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Gifts for minors — with major advantages


A bank account can be a holiday gift that truly keeps on giving.

Holiday shopping for children can sometimes be tricky. While you may be inclined toward traditional “fun” gifts like video games and clothing, you may also want to give a holiday gift with more lasting power.

One solution:

Open a bank account in a child’s name. Granted, some kids may not immediately jump for joy at the prospect, but most will see a bank account as a very cool gift. Consider these advantages — both for you and the recipient.

  • A great way to learn about saving. Giving children their own bank account starts them on the path to financial literacy and the habit of saving. It can empower a child to take responsibility for his or her decisions by learning basic money management concepts, developing good practices, and avoiding impulse buying.
  • Getting ahead of college inflation. An education is the most precious gift you can give a child, but it’s also one of the most expensive: The cost of college is climbing at twice the rate of general inflation.1 According to, the price of a four-year education at a private college could reach $370,000 by 2030. If there are children in your life, those numbers argue persuasively for starting to save as early as possible.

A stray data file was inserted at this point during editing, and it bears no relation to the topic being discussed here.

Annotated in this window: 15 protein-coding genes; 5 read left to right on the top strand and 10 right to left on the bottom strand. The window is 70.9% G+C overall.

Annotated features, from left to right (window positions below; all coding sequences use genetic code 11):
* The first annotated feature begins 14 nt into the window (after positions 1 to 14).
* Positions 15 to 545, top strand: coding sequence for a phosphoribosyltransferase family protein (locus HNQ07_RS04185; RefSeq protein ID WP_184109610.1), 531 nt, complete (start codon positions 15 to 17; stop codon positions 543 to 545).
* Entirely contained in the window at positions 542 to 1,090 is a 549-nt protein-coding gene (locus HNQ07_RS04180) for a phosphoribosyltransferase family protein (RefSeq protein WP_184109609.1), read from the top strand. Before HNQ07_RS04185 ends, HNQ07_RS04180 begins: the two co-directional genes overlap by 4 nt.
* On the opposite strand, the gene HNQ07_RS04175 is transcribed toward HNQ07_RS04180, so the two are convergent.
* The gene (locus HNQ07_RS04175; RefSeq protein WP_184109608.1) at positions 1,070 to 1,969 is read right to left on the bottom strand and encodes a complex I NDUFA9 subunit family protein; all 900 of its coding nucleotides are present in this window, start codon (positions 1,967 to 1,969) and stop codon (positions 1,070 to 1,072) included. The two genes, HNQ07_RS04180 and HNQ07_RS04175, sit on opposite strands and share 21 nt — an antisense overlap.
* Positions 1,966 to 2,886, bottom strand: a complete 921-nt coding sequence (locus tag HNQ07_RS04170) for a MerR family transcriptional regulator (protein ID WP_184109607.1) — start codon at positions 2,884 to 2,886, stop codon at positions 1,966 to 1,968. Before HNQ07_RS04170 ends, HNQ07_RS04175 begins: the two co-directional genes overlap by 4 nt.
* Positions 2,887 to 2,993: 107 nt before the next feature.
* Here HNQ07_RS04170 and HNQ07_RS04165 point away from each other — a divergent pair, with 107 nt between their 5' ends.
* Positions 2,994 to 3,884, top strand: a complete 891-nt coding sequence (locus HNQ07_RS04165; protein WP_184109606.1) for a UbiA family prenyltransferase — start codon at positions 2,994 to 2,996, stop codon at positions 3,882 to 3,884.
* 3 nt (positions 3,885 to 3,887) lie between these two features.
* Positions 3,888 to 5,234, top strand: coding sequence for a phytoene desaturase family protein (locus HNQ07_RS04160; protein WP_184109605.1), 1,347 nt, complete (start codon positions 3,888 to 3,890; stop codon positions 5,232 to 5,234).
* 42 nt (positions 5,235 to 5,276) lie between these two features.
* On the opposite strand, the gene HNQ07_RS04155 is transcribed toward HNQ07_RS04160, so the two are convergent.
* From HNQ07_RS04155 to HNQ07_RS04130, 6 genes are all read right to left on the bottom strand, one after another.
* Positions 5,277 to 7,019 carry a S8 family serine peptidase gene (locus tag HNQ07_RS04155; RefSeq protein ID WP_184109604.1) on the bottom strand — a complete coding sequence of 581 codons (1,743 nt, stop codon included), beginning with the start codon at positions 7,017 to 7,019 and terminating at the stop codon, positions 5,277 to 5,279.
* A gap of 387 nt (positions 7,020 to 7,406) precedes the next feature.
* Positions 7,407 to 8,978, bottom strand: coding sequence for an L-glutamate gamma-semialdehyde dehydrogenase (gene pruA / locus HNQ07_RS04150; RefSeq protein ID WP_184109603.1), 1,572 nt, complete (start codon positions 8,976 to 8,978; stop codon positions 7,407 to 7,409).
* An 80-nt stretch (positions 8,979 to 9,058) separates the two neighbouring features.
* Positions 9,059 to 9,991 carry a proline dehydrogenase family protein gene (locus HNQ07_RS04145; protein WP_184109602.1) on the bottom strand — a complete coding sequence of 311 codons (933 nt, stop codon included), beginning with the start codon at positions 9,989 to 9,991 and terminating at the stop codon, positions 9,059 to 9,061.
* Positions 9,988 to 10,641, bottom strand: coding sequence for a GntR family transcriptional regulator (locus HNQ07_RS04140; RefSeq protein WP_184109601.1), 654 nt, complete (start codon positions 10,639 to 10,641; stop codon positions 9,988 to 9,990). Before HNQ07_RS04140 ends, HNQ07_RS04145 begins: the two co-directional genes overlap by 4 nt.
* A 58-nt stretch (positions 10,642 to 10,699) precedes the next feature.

• Family fun. A bank account can make for an enjoyable family learning experience. If you’ve set up an account for your child or grandchild, take the time to review the monthly statements together. The young accountholder will see firsthand how savings grow. And who knows? You may learn something new as well.

What type of account in right for you?

  • High-Yield Savings. This is the simplest way to start a child off on a lifetime habit of saving. It takes only $100 to open a CIT Bank Savings account. To make the gift more meaningful, make regular deposits to the account — even small ones — and encourage the child to do so as well.
  • Long-Term CD. CIT Bank CDs generally pay a higher rate than a high-yield savings account, but require that the money be left in the account for a set term — anywhere from six months to five years. A CD can help introduce older children to saving and the power of compounding.
  • Custodial Account. A custodial account is a bank or brokerage account that you manage for a minor. The child assumes control of the assets upon reaching the age of majority.

As custodian, you have full control of the account until the child comes of age. Until then, you may leave the money untouched, or make withdrawals to cover any expenses that benefit the child — for education as well as things like summer camp, school supplies, travel, and tutoring.

It all adds up.

Few financial moves yield greater rewards than planning for a child’s future — and it’s never too early to start. A bank account can provide a child you love with a first introduction to saving and financial responsibility, and generate benefits that last a lifetime.

While different account types have different benefits and conditions, all share one important advantage: The funds deposited in them grow through the power of compounding and can make a real difference in the life of a child.

And remember: there is no rule against giving a child video games or clothing as well as a bank account. You don’t have to choose.

Ready to get started?

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